Column: Ending Silence to End the Bigotry

Guest Contributor —  September 12, 2014 — 195 Comments

[The following is a guest post from Ryan Smith. He is one of the co-founders of Heathens United Against Racism and a graduate student studying modern history. He practices with his kindred in the San Francisco Bay Area.  He has been a Heathen for seven years and a Pagan for seventeen.]

In Pagan and Heathen communities, topics related to discrimination, prejudice and bigotry are often uncomfortably avoided with a telling silence and knowing glance. After all, as goes the common narrative, we are, as a community, accepting of everyone. We welcome people of different walks of life, religion, perspectives, Gods, and forms of worship so how could racism possibly be a problem?

Heathenry in particular has something of a dubious reputation on this subject; one that has been made worse by the refusal of many Heathens to even discuss it in any way. The continued quiet emanating from active Heathen organizations in the United States and Canada is made even more stark by the statement issued by Asatruarfelagid of Iceland in response to a recent split within the Danish national organization between proponents and opponents of Stephen McNallen’s theories on spirituality and genetics..

The refusal to discuss this subject is fed by many hands, which all flourish on a combination of growing up in American society and all that goes with it; the desire to not rock the boat; the perception that a lack of visible tension is the same thing as peace; the continued failure on the part of institutional American Heathenry to confront the problem in a decisive fashion; and the cold hard fact that, at the core of the racism, bigotry, misogyny and homophobia, is an organized, cohesive movement, which thrives off these cancers. Only when this problem is shoved in the collective face of Heathenry does any discussion happen, much of which is then greeted with the common urgings to “show respect,” “not tear people down,”and “stop being so negative.”

The recent case of Norsewind is one such instance. On Aug. 23, Philadelphia Pagan Pride Day released a statement regarding a change to the event schedule for that day. Norsewind was removed from the lineup. As it clearly states, Philly PPD was ensuring the mission of Pagan Pride Day was honored, and the safety of the patrons was not endangered. As would be revealed Aug. 29, this decision was based on information provided by Philadelphia Antifa who uncovered evidence leader singer Danjul Norse and his band were closely connected to Keystone United.  Philly PPD organizers have informed me, as they did The Wild Hunt, that they stands by the decision and will be making no further statements on this subject.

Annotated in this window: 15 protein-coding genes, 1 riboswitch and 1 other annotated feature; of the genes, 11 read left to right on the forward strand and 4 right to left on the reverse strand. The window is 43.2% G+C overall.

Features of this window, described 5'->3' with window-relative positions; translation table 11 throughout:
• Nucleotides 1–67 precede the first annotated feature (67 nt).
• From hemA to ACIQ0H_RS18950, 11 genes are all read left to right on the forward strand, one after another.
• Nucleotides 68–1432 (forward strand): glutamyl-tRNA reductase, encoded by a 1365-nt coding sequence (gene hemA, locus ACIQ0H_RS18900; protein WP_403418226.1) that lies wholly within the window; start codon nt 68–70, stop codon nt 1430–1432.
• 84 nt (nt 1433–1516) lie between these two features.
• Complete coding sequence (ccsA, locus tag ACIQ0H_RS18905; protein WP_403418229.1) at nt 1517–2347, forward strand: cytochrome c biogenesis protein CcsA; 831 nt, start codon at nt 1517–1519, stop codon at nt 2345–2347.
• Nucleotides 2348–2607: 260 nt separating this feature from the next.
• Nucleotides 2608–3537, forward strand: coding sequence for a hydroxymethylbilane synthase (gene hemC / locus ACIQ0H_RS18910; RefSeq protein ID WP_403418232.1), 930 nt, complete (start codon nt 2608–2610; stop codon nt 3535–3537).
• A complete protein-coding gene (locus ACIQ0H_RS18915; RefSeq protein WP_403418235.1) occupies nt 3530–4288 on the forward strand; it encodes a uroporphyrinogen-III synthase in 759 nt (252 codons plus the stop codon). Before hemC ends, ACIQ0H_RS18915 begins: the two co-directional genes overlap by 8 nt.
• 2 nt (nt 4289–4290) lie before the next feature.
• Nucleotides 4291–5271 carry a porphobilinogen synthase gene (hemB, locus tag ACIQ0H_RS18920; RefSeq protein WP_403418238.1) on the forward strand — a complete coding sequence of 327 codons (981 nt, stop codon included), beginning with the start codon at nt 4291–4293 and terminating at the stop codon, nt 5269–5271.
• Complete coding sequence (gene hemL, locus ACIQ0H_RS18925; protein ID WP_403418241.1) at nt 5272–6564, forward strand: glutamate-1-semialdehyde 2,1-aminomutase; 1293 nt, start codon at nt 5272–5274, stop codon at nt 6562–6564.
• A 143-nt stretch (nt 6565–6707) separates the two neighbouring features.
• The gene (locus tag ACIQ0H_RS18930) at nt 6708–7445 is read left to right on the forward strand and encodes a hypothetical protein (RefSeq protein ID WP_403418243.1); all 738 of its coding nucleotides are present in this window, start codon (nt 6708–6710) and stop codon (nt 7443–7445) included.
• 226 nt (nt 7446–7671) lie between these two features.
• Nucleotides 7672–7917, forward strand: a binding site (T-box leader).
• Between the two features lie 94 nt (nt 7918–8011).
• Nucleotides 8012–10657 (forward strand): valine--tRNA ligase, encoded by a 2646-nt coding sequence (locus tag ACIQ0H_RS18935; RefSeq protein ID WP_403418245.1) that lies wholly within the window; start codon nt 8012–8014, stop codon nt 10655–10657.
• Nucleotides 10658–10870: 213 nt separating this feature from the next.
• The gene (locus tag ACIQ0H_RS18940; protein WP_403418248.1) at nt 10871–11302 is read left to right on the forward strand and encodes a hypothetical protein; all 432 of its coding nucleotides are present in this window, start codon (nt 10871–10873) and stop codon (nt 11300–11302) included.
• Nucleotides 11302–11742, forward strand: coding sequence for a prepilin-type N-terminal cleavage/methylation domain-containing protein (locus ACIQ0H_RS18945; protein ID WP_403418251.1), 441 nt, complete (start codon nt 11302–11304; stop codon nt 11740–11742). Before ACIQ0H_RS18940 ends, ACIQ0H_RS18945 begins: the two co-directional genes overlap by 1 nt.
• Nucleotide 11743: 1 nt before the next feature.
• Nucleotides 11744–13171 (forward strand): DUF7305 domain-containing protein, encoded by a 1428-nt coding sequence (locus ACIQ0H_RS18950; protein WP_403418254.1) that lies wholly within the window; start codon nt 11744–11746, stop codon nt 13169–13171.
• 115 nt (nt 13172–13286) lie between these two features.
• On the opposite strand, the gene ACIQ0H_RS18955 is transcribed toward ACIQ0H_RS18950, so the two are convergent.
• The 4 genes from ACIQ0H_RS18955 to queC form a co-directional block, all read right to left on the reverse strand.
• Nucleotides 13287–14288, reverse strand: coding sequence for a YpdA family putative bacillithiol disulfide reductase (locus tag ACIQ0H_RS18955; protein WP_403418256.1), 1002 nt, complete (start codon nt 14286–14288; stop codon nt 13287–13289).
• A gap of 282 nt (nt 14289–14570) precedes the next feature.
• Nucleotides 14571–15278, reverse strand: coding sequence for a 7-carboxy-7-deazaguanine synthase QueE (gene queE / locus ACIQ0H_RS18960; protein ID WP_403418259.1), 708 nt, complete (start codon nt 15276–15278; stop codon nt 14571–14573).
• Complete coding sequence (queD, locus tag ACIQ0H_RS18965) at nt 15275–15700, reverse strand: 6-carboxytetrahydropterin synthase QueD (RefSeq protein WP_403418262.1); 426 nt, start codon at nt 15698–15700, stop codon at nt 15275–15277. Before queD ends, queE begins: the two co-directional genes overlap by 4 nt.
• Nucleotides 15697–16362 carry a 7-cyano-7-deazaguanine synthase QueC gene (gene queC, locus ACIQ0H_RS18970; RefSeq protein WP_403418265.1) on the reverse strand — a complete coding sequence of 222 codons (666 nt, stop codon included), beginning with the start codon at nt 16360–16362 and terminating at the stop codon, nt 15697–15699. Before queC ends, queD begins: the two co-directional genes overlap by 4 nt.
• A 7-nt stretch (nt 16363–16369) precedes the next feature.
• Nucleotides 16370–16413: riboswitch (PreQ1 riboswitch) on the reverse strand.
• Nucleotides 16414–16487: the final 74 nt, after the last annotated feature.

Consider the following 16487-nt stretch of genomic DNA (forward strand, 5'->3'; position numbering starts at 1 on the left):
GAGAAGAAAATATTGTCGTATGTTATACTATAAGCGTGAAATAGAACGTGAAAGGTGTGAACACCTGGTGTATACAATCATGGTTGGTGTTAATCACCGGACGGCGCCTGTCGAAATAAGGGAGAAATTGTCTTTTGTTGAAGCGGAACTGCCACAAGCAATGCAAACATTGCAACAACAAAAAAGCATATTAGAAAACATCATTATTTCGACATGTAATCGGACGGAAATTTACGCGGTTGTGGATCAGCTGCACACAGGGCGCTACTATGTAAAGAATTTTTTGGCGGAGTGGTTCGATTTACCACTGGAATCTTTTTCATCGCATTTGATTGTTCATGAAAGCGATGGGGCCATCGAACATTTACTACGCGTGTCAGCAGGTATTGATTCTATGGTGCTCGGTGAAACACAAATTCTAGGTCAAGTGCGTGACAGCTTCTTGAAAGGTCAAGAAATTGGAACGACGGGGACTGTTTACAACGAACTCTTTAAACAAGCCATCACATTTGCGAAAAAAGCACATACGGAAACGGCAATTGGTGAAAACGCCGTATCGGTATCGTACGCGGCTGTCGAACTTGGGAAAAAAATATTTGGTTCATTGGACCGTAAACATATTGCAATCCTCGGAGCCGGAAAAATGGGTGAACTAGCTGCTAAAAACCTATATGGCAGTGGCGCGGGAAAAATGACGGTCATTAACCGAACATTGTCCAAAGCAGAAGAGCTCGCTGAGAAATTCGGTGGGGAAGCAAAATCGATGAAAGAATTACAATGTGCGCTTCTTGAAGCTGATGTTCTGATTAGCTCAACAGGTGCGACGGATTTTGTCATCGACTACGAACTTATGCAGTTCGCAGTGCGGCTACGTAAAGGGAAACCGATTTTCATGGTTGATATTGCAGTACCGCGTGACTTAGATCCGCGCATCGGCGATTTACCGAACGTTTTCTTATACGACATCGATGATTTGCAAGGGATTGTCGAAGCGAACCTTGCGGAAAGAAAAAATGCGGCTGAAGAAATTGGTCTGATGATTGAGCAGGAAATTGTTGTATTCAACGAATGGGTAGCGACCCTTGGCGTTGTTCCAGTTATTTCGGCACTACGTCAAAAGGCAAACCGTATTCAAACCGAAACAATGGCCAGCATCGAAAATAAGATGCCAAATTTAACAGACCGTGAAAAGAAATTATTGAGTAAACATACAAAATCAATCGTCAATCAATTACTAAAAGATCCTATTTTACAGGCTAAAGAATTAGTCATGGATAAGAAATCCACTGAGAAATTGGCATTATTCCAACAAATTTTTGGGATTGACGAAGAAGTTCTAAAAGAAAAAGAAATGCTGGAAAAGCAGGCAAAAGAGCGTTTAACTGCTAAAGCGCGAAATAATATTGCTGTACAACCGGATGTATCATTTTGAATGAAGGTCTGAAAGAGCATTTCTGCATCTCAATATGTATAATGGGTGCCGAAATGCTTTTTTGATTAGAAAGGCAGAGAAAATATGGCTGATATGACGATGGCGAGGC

From L to R: Anna Hagalaz, Danjul Norse, Paul Fredericks [photo credit Norsewind facebook page]

From L to R: Anna Hagalaz, Danjul Norse, Paul Fredericks [photo credit Norsewind facebook page]

For those unfamiliar Keystone United, it is hardly what one could describe as an innocent cultural group or anything similar. Formerly known as the Keystone State Skinheads, Keystone United is the largest single-state racist skinhead crew currently in the United States of America. With branches throughout Pennsylvania and ties to other white nationalist groups like the Vinland Social Club, Hammerskin Nation, Blood and Honour, and the National Alliance, Keystone United is easily one of the most notorious organized hate groups with a history of violent activity ranging from assaults to murder. There is little question from its activities and official website that Keystone United is a dangerous racist organization..

In the information presented by Philadelphia Antifa on Tumblr, a number of specific charges were made. During an interview with The Wild Hunt, Danjul claimed to have performed only two paying gigs for Keystone United. Antifa found this video from a Keystone United gathering in 2009 clearly showing Danjul Norse in attendance marching with them and holding a Norwegian flag (0:32-0:46).

According to Daryle Lamont Jenkins of One People’s Project, “As far as we and Philly Antifa were aware Norsewind was a mainstream Pagan band.” The discovery of this video was, while surprising, not sufficient enough to claim Norsewind had any real connection to or sympathy for racist skinhead ideology. Antifa did not act until further photos surfaced of Danjul wearing a T-shirt from Keystone United’s 2013 Leif Erikson festival, which prompted further investigation.  Those further investigations, according to Daryle, uncovered Norsewind had not only played for two private KSS parties but also at the funerals of KSS members. According to Danjul from his interview with the Wild Hunt:

It was a job and we decided to do it. It’s a business for us and it was a festival dedicated to Leif Erikson and his voyage. There were no signs of White Supremacy or neo-Nazi or hate. It was just a barbecue and they treated me with respect and enjoyed our music. That was it. So when they asked us to play again last year, I thought, OK.

As to his views and his music Danjul Norse told the Wild Hunt:

 Our message is for everyone. I don’t pick and choose. Not politics and not skin color. I just want people to hear my message of tradition and family. Perhaps it’ll influence them toward something positive. Or just make them laugh or be happy.